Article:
They suggest purchasing items from places like Vinted, “I used to love charity shopping before lockdown but now that I shop mostly online, Vinted and eBay are definitely where I get a majority of my clothing pieces. My accessories are pretty much all from small businesses on Instagram and Depop—some have been kindly gifted to me but there’s loads of little shops making jewellery specifically for people who are interested in fairycore,” or goblincore.


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A post shared by ✧༻ sunday ༺✧ (@hollowfae)

Of course, it’s not just about the aesthetic—it’s about the community. To really immerse yourself into goblincore or fairycore, you can find comfort in finding those like-minded to you. Hollowfae recommends finding users and following hashtags on social media like Instagram, Tumblr and TikTok. See, I told you. What are you still doing without TikTok downloaded on your phone?

They also state that “you can start posting your own content, but even just interacting with other accounts will really help to meet and connect with people who share the same interests as you. Once you immerse and surround yourself with similar people it’s a lot easier to just be yourself and express yourself freely.”

Hollowfae seems to have created a community like that—their dialogue with their followers and positive messaging has created a little pocket of safety on the internet. They humbly responded saying, “Thank you [but] I don’t see my account in that way, it’s a very personal space and outlet. The conversations I have are very important to me, and I try my best to hold open public conversations when I can.” It’s all about the community for goblincore.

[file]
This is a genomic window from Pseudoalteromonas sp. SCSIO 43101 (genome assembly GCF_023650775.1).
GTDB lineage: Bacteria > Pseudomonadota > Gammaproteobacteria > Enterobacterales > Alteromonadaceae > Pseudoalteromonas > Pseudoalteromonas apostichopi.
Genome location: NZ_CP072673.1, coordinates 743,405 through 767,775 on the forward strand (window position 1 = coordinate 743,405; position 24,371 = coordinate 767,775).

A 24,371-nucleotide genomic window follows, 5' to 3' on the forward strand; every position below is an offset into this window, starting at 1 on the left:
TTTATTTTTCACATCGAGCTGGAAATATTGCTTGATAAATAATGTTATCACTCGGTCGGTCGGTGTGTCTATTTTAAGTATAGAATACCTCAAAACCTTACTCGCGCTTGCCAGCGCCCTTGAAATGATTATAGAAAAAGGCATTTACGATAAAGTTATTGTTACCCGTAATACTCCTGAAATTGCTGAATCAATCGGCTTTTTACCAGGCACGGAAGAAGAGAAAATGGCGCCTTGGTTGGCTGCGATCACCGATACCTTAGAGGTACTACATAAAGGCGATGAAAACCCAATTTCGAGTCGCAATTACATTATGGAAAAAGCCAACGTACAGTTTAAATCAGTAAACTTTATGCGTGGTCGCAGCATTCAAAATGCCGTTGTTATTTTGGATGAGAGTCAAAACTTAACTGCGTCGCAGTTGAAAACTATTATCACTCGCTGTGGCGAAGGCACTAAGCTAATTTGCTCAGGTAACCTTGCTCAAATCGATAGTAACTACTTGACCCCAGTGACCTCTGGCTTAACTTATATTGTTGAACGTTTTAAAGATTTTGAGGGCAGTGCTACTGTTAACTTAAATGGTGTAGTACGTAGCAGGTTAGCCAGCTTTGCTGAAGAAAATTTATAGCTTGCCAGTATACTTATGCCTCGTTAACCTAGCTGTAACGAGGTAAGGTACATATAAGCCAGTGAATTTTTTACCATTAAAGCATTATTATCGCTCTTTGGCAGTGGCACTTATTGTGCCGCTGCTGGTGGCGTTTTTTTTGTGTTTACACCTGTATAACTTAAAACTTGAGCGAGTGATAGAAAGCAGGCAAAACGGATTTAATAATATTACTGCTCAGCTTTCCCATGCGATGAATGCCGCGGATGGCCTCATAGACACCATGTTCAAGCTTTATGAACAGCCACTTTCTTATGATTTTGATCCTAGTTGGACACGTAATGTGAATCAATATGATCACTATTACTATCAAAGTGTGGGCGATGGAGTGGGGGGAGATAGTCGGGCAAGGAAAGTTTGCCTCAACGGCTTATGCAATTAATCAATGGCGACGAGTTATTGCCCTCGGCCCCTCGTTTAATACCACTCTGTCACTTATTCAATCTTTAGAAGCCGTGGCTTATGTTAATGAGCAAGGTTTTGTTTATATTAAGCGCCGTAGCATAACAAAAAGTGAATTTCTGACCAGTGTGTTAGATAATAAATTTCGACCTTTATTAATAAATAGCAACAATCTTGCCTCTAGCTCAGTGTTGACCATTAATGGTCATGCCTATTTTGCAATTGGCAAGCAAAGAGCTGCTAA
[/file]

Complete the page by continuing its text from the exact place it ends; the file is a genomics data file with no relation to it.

Commenting on their distaste for Instagram’s ever-changing design and layout—don’t we all hate it?—Hollowfae would “prefer a dynamic where everyone can share and swap ideas and opinions on an equal playing field. […] I’m constantly learning from my peers and the wonderful people I follow, which is why I think community spaces are so much richer. We can all learn and improve together.”

I would love to be a part of this community, wouldn’t you?


How the internet trend bardcore helped us deal with 2020

By Marie Dalle

Internet culture

Sep 17, 2020

If at some point during the recent quarantine you found yourself lost on YouTube searching for some mindless entertainment, you might have come across medieval-style renditions of famous pop songs. Appearing suddenly in YouTube recommendations at the whim of their obscure algorithm, these covers are part of a booming internet musical genre dubbed ‘bardcore’, or sometimes ‘tavernwave’—the origins of these names are obscure but they mirror larger internet trends such as cottagecore or vaporwave. What exactly is the new internet trend bardcore, and why did it gain popularity during the coronavirus pandemic?